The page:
I started all over.
I melted the butter into the cream and cinnamon mixture, again. I reduced the cider, again. I then waited another 45 minutes for the cider to reduce enough to add the cream.
When the cider reduced again, I started the process of boiling the sugar to a hard crack stage. This requires a lot of time and patience, so I read some of my book (love my Nook, by the way) and listened to Stimming.
After the sugar reached 320, I poured the cider cream into the molten sugar. This produced Molten Cider and it smelled amazing. I do recommend that you do this at arm’s length, however, as it does splatter a bit. Make sure that you add a little at a time, as I don’t know what the outcome would have been if I would have dumped the entire pan in (not a good one, I will tell you that).
After mixing the cider cream into the sugar, you will need to get the temperature back up to 260 degrees F. When you add the cream, your sugar temperature will drop pretty quickly. It did take longer than I assumed it would for the mixture to reach the 260 mark.
As soon as it reached 260, I turned the heat off and poured the molten mix into a properly parchmented 8×8 pan. I let both of the caramels sit for a while (hours) and went to wrap presents. When I returned, I laughed out loud at the incredible difference between the Failamel and the Caramel.
The dark pan on the left is the correctly prepared candy. The light pan on the right is the monstrosity that results when you fail to take into account that your cousin can not cook to save her life. As you can see, I tasted the….whatever it is, in the bottom left corner. The mixture was gooey and slightly oily. I can’t, for the life of me, figure out what it resembles. I did scoop it out of the dish and save it though. I’m debating on using it to make some sort of apple pie filling or drizzling it over cookies/blondies.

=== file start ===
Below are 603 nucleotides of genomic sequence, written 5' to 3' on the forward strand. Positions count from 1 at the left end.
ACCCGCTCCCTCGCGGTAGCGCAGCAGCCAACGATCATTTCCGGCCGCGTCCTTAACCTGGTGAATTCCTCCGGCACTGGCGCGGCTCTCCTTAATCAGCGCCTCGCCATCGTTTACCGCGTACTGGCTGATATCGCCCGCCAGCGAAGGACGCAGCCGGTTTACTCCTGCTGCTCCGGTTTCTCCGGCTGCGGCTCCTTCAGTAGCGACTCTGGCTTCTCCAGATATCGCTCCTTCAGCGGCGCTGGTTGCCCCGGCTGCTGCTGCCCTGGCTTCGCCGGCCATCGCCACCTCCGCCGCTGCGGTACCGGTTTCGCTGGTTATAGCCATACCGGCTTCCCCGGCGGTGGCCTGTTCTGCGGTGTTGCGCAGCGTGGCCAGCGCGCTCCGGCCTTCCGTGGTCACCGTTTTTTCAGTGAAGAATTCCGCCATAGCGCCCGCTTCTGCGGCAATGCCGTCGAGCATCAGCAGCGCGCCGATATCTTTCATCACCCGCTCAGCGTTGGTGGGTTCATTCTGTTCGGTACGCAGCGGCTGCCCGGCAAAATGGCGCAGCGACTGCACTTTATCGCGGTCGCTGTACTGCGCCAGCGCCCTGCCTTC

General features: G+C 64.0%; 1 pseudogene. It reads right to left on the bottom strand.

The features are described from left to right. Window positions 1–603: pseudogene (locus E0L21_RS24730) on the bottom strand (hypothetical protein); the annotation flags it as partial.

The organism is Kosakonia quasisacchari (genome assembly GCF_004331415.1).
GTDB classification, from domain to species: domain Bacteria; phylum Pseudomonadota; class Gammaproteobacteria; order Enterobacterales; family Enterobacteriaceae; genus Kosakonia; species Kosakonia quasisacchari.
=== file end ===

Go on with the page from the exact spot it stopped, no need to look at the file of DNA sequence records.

I am refrigerating the proper caramel overnight. Tomorrow, after work maybe, I will slice them and wrap them individually. I plan on making another batch for my colleagues when it is closer to the holidays.
Lesson learned from this kitchen adventure: Never EVER let someone else take the reins of my recipes.
The recipe I used is from Make It Naked:
2 cups apple cider (I used spiced cider)
2/3 cup heavy cream
1/4 lb salted butter (1 stick)
1/4 teaspoon cinnamon
1½ cups granulated sugar
1/4 cup honey
1/4 cup water
1 teaspoon kosher salt
- Line an 8×8 baking dish with parchment paper.
- Boil the apple cider in a saucepan until it reduces to about 1/3 cup. This took about 30 minutes for me. Set aside.
- Meanwhile, add the cream, butter and cinnamon to a saucepan and heat on medium until butter is melted. Stir. Add the reduced cider to the cream mixture.
- In a saucepan (I used the one that the cider was in after wiping it out), combine the sugar, honey, water and salt. Stir until the sugar is dissolved. Once dissolved, stir as little as possible. Cook until a candy thermometer reads 310-320 degrees. Tilt the pan to get an accurate reading.
- Slowly stir the cider mixture into the sugar mixture. Be careful and watch for splattering. Cook until the combined mixture reaches 260 degrees.
- Pour the caramel into the prepared dish. Let cool completely. And I mean completely.
- Lift the candy out of the pan using the parchment paper. Cut into squares. Serve at room temperature.